Drivers spend 44 hours annually on average looking for parking space, says study
Drivers spend an average of 44 hours a year searching for a parking space, according to new research.
Th is costs the typical motorist £733 in wasted time, fuel and emissions, the study by traffic information supplier Inrix found.
Businesses and high streets bear the brunt of parking pain as 40% of drivers say they avoid driving to shops due to problems finding a space.
London was ranked as the worst UK city for parking, with motorists spending an average of 67 hours a year searching for a spot, costing them £1,104.
This was followed by Belfast (56 hours and £928), Leeds (47 hours and £772) and Bristol (46 hours and £768).
Inrix calculated that the annual cost of the time spend searching for a space, overpaying for parking time and parking tickets is more than £30 billion in the UK.
The study found that while 71% of drivers say there is not enough parking available, occupancy of spaces can be as low as 50%.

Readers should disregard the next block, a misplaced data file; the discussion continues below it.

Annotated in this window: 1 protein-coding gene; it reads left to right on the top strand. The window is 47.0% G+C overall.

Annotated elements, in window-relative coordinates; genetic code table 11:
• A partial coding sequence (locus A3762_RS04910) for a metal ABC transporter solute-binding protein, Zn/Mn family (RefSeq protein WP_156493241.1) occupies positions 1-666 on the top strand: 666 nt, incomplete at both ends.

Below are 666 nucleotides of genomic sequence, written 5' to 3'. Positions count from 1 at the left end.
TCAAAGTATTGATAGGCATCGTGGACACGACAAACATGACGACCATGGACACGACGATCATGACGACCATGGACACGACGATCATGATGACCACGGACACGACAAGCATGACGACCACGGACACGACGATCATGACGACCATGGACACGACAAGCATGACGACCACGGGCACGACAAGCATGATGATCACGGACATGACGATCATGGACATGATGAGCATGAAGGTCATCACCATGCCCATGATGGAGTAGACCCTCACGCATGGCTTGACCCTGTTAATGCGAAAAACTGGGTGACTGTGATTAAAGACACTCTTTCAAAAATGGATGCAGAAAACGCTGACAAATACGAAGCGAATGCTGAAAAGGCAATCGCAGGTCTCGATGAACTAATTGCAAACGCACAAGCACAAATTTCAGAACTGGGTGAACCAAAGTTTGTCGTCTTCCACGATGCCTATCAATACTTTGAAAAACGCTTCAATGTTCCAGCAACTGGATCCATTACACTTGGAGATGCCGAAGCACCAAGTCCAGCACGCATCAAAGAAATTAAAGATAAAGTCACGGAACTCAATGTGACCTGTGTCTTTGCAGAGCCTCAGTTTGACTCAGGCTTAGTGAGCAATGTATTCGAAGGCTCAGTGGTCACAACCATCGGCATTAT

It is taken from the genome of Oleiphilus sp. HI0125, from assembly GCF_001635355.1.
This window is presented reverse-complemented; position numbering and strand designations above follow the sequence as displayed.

Dr Graham Cookson, Inrix chief economist, said: " We have an information problem more than a parking problem.
"To lessen the significant burden parking pain has on our economy and lives, smart parking solutions are available for drivers, parking operators and cities to help reduce search times, congestion and pollution as well as negate overpaying and fines altogether.
"Parking pain will only get worse until technology is fully embraced."
The study was based on analysis of data from parking locations as well as survey responses from nearly 18,000 drivers across the UK, the US and Germany.
:: Here is the amount of time drivers spend looking for parking spaces in 10 UK cities, according to Inrix:
1. London: 67 hours
2. Belfast: 56 hours
3. Leeds: 47 hours
4. Bristol: 46 hours
5. Birmingham: 46 hours
6. Cardiff: 44 hours
7. Manchester: 41 hours
8. Glasgow: 40 hours
9. Edinburgh: 38 hours
10. Southampton: 35 hours
AA president Edmund King said: "With parking at a premium and spaces often hard to find, lack of provision will further kill off the high street as shoppers vote with their wheels and go to out of town retail outlets where parking tends to be easier and free - or avoid town centres altogether by shopping online."